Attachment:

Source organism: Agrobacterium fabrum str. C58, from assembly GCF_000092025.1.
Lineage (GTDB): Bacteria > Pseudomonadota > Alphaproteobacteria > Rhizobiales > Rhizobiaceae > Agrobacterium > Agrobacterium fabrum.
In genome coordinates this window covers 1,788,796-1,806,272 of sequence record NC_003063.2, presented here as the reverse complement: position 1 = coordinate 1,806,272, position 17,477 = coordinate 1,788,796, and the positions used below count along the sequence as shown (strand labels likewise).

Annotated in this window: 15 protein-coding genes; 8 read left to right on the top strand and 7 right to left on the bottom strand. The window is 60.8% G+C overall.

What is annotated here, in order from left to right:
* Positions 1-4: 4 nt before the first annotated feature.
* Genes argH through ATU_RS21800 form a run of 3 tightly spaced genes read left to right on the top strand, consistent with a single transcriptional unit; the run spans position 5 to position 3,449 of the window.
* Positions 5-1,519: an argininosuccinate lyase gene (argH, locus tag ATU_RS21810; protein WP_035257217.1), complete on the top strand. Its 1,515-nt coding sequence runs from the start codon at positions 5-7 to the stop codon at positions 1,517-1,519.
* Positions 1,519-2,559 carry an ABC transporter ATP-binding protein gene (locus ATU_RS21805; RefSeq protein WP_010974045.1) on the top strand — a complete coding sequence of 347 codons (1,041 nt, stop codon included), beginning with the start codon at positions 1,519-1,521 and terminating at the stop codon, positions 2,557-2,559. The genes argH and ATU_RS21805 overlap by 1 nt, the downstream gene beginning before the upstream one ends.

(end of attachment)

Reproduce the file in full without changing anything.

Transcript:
Source organism: Agrobacterium fabrum str. C58, from assembly GCF_000092025.1.
Lineage (GTDB): Bacteria > Pseudomonadota > Alphaproteobacteria > Rhizobiales > Rhizobiaceae > Agrobacterium > Agrobacterium fabrum.
In genome coordinates this window covers 1,788,796-1,806,272 of sequence record NC_003063.2, presented here as the reverse complement: position 1 = coordinate 1,806,272, position 17,477 = coordinate 1,788,796, and the positions used below count along the sequence as shown (strand labels likewise).

Annotated in this window: 15 protein-coding genes; 8 read left to right on the top strand and 7 right to left on the bottom strand. The window is 60.8% G+C overall.

What is annotated here, in order from left to right:
* Positions 1-4: 4 nt before the first annotated feature.
* Genes argH through ATU_RS21800 form a run of 3 tightly spaced genes read left to right on the top strand, consistent with a single transcriptional unit; the run spans position 5 to position 3,449 of the window.
* Positions 5-1,519: an argininosuccinate lyase gene (argH, locus tag ATU_RS21810; protein WP_035257217.1), complete on the top strand. Its 1,515-nt coding sequence runs from the start codon at positions 5-7 to the stop codon at positions 1,517-1,519.
* Positions 1,519-2,559 carry an ABC transporter ATP-binding protein gene (locus ATU_RS21805; RefSeq protein WP_010974045.1) on the top strand — a complete coding sequence of 347 codons (1,041 nt, stop codon included), beginning with the start codon at positions 1,519-1,521 and terminating at the stop codon, positions 2,557-2,559. The genes argH and ATU_RS21805 overlap by 1 nt, the downstream gene beginning before the upstream one ends.